Among that total are some sumptuous goals, an amazing four hat-tricks – against Indonesia, Juventus, Sampdoria and Lazio – and a newly discovered penchant for stealing a late winner, as seen in both Europa League ties against FC Steaua Bucureşti (one of which came in the 97th minute!)

Key to this huge improvement in form has been Mazzarri, who has done what the Uruguayan has asked so many coaches to do in the past and played him as a central striker. A nod must also go in the direction of Riccardo Bigon as the contribution of Napoli’s Direttore Sportivo cannot be understated after securing such a talent on a very impressive deal, the details of which are almost as unbelievable as the players strike-rate.

Napoli paid Palermo €5 million to loan Cavani for this season, but also secured a right-to-buy option set at €12m that is payable in four equal annual installments of €3m. The player himself signed a contract with the Partenopei until 2015 with a basic salary of €1.35million (just under €26,000 per week).

Those figures represent a huge bargain for a striker who is now within touching distance of matching Diego Maradona as the only players in Napoli history to end a campaign as the league’s top scorer. The great Argentine managed the feat with just 15 goals in 1987-88, and that is not the only record Cavani looks set to break. The clubs single season scoring record in Serie A was previously 22, a mark set by Antonio Vojak way back in 1930-31 and el Matadortook his league tally to 25 in the remarkable come-from-behind victory over Lazio last weekend.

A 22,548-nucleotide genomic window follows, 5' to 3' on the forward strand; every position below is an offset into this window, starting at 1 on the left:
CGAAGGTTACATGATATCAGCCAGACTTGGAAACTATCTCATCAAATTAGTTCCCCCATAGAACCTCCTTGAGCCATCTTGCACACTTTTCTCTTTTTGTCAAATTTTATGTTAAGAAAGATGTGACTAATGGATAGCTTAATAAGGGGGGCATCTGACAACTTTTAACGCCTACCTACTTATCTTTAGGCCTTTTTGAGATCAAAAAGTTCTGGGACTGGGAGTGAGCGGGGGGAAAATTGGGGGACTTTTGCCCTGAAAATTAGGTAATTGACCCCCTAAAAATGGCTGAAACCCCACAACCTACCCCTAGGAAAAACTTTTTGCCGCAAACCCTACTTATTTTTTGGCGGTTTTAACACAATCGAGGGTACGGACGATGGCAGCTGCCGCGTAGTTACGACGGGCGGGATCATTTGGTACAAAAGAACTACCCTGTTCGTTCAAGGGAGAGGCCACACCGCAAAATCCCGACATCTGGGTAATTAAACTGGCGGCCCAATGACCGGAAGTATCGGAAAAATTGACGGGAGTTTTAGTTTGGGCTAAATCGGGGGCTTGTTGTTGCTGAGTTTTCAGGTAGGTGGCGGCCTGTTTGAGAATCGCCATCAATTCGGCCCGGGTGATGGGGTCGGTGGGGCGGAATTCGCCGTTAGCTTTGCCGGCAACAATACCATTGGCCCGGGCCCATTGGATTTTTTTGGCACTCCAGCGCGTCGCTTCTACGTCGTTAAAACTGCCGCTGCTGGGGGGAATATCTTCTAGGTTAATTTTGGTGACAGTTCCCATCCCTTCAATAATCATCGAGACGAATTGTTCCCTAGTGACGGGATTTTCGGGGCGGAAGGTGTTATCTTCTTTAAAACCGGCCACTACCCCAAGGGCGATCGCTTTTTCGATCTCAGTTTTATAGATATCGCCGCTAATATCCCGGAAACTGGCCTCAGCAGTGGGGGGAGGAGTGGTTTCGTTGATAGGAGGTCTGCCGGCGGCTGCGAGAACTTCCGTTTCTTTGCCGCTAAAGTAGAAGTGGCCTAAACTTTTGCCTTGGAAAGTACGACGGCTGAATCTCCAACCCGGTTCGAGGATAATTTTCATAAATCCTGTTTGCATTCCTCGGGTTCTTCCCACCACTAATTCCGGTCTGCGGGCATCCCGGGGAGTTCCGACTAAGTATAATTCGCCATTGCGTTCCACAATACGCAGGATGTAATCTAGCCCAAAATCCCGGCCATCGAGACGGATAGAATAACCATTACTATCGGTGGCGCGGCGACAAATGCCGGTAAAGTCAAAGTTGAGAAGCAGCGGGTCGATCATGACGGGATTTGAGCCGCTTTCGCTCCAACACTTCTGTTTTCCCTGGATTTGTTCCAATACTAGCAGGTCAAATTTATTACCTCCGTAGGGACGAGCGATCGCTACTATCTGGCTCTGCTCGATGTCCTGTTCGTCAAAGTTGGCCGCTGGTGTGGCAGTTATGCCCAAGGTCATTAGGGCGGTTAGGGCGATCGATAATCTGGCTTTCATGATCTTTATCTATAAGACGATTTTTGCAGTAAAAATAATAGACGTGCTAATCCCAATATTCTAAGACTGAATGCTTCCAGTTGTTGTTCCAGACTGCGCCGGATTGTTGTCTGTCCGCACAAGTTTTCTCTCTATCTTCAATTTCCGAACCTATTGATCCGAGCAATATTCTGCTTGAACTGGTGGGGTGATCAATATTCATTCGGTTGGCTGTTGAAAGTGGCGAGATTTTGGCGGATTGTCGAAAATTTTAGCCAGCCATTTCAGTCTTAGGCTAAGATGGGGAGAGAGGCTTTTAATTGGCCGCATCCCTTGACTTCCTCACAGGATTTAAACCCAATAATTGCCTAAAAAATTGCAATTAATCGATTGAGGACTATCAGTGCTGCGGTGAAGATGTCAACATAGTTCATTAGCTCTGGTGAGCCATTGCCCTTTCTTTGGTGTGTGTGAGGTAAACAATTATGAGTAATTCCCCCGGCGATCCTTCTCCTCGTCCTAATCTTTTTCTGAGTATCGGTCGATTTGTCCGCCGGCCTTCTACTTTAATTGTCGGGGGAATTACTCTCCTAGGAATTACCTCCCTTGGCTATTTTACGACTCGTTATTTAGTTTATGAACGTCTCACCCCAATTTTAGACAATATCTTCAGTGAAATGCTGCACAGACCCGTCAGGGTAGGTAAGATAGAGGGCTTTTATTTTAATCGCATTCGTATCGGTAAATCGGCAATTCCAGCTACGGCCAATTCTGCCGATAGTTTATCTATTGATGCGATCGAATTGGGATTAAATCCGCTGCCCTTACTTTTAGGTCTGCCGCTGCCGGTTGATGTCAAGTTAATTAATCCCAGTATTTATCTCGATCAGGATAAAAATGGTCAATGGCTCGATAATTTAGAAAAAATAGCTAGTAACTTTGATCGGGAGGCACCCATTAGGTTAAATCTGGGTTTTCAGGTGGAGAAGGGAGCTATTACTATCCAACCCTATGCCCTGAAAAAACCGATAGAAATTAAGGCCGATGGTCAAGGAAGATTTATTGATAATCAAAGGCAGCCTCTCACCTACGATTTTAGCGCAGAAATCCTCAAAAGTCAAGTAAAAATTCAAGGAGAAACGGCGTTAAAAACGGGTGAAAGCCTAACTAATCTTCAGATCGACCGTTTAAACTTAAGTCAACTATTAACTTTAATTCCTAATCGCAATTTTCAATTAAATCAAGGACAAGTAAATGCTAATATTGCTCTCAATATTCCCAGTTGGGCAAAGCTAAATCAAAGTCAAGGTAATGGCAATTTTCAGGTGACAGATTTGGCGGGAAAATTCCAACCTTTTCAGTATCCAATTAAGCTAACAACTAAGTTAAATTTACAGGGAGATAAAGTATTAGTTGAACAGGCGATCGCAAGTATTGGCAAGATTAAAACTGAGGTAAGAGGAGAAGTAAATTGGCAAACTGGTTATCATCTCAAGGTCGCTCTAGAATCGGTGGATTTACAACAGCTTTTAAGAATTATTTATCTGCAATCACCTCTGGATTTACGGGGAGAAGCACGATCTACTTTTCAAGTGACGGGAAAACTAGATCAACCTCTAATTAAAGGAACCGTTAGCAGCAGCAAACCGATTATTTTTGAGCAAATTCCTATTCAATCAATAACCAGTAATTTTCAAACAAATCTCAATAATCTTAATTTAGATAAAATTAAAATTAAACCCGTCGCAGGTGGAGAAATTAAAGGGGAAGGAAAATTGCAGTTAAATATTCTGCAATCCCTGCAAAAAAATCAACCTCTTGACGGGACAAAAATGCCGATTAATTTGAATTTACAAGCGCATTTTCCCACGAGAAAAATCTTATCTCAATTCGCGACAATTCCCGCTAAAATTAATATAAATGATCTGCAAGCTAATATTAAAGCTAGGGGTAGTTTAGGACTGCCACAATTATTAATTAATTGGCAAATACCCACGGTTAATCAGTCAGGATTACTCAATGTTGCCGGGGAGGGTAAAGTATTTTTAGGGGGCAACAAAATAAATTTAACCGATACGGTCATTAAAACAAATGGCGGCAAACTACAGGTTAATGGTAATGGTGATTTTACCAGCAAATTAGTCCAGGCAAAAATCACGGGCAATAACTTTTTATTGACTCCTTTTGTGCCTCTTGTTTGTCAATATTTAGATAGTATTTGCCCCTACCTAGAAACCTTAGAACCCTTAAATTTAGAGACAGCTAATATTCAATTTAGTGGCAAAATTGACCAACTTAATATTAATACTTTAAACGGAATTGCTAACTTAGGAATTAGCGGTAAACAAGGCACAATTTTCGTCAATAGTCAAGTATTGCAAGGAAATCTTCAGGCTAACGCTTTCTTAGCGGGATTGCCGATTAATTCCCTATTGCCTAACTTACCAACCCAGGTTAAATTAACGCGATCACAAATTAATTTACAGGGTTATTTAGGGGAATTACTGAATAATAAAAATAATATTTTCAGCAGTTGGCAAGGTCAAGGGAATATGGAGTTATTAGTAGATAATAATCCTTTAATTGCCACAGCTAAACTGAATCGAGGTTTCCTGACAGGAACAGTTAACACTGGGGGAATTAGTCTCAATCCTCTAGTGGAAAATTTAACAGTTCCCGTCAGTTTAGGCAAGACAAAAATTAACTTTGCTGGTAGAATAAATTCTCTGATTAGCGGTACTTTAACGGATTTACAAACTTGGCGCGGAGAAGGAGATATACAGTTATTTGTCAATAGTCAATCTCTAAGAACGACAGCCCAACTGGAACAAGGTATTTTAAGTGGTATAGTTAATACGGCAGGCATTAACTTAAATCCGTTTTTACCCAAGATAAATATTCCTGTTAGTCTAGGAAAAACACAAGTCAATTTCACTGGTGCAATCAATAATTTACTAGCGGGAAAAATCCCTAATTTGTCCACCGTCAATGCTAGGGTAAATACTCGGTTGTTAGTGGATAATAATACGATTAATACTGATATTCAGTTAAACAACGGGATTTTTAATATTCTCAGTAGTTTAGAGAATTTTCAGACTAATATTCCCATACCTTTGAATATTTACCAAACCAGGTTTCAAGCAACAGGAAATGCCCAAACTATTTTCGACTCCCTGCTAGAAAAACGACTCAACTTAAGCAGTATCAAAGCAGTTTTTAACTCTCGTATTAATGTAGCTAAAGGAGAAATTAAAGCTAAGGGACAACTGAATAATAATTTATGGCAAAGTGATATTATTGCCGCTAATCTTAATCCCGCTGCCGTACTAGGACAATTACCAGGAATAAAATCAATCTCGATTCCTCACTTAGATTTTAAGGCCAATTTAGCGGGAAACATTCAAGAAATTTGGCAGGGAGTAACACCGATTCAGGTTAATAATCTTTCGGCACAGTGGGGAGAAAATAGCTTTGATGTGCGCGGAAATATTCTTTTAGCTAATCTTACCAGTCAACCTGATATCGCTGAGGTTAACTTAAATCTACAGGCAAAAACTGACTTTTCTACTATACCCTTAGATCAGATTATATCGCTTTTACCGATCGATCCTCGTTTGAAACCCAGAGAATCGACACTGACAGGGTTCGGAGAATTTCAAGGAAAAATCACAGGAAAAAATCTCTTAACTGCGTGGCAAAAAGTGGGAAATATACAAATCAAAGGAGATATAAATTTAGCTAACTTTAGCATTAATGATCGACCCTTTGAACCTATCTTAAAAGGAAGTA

But in the end the numbers are merely a product of the joy of a boy who enjoys kicking a ball. The last word, as has been the case in numerous high-profile matches this season, rests with Edinson Cavani;

“Soccer, for me, is a field, a ball at my feet and a net in front of me. I can spend a whole day just trying to score, I like having contact with the ball. That’s why I’m a striker”

5 Responses

  1. Frank says:

    Hernanes?? He’s got to be up there as well ….

  2. fried joe says:

    Unfortunately – you have made no mention of Lavezzi – the real kingpin of this Napoli side – without him would Cavani have got the amount of goals that he did?

    It has to be said Napoli’s attacking trio of Lavezzi, Cavani and Hamsik might arguably be the best in world football – really rooting for them to win the scudetto.

  3. TT says:

    Obviously a great read for a Napoli fan like me. In all fairness though, Cavani’s goal in the first game against Viola didn’t cross the line. Together with Brocchi’s phantom goal last week it nets Napoli three points on goals that weren’t there. Sometimes you have to be lucky.

  4. dweb says:

    Great article, Adam! I am repeatedly impressed by Cavani and hope that he stays in Italy for the lond haul. It would do a lot of the league’s image to have one of the strongest strikers in the world but also it is a great place for him to ply his trade. Only drawback? Potentially hitting game winning strikes against Juve.